Chemical Weapons Convention
After missing its original April 2004 deadline, the United States completed demilitarizing 45 percent of its chemical weapons stockpiles in June, six months ahead of the extended deadline. Since the Chemical Weapons Convention's (CWC) entry into force April 28, 1997, the United States has destroyed some 12,500 metric tons of chemical stockpiles and decommissioned all five chemical weapons production facilities, the last in December 2006. The Pentagon announced last November, however, that it would not destroy all of the remaining 15,275 metric tons before 2023 despite a final CWC deadline of 2012.
Convention on the Physical Protection of Nuclear Material
On June 15, the Indian parliament ratified a July 2005 amendment to the International Atomic Energy Agency (IAEA) Convention on the Physical Protection of Nuclear Material (CPPNM) and revised a national extradition law. U.S. officials had insisted that the changes be made before moving forward with a civilian nuclear cooperation deal between the two countries.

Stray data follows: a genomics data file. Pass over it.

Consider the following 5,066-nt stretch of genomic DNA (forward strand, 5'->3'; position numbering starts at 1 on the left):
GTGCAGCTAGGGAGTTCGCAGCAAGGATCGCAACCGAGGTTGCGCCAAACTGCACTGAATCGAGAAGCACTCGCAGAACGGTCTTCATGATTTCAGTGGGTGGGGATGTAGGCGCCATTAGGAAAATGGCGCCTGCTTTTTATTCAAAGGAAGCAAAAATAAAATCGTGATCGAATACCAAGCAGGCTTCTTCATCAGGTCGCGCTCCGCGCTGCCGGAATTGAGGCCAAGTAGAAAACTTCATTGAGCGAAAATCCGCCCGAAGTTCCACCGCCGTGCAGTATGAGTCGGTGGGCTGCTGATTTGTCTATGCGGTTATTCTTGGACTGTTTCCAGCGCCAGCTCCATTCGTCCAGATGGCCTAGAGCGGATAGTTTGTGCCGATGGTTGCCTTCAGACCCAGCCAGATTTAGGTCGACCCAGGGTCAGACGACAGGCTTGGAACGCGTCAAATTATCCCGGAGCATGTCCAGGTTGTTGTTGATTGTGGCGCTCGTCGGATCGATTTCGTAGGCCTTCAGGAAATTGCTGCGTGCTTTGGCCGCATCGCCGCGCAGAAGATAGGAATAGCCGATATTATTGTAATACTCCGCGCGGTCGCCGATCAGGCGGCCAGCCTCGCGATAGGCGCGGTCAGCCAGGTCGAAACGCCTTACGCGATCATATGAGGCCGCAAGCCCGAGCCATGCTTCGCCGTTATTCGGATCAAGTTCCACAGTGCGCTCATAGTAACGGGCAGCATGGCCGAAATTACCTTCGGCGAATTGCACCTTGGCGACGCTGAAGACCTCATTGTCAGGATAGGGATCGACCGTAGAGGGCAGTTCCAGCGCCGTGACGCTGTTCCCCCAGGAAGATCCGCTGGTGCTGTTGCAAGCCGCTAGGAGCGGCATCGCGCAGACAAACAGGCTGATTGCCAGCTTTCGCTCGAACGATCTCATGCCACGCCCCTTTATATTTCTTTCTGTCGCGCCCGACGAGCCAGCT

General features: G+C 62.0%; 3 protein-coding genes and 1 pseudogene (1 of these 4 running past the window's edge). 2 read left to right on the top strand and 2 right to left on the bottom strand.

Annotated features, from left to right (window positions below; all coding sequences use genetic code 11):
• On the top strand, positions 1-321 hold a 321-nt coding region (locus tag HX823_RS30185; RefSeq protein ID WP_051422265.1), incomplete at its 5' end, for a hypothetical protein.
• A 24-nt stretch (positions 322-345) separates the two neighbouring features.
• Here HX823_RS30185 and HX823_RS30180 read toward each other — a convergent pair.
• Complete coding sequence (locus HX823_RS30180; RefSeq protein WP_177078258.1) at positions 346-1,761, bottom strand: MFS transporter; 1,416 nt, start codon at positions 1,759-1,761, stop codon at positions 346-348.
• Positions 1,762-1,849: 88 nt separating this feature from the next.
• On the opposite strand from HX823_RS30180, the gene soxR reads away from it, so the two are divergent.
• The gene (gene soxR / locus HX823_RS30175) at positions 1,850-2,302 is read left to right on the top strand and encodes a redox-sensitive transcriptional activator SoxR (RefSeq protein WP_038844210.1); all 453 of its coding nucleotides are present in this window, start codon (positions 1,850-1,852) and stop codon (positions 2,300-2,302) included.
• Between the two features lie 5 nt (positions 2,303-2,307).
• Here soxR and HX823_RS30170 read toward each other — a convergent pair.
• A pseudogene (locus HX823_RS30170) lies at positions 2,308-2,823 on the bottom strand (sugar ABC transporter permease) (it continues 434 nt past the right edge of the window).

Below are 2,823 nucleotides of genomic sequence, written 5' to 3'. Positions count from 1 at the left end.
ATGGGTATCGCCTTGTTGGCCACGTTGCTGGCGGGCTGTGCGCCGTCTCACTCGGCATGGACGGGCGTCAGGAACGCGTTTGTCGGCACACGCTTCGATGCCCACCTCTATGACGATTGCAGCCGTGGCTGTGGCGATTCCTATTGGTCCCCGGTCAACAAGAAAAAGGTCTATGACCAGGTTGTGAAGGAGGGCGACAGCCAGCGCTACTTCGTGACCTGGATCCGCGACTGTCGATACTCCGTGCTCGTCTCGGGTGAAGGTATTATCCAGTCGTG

The CPPNM amendment would legally obligate states-parties to protect civilian nuclear facilities and material, "mitigate radiological consequences of sabotage, and prevent and combat related offenses," as well as encourage international cooperation in recovering stolen nuclear materials. To this end, the parliament agreed to revisions of the Indian Extradition Act of 1 962 to allow offenders of related laws to be extradited. India is the first nuclear-weapon possessor to ratify the amendment. The amendment requires the approval, acceptance, or ratification of two-thirds of states-parties to the CPPNM to come into force, but only 11 (including India) out of 127 have done so. …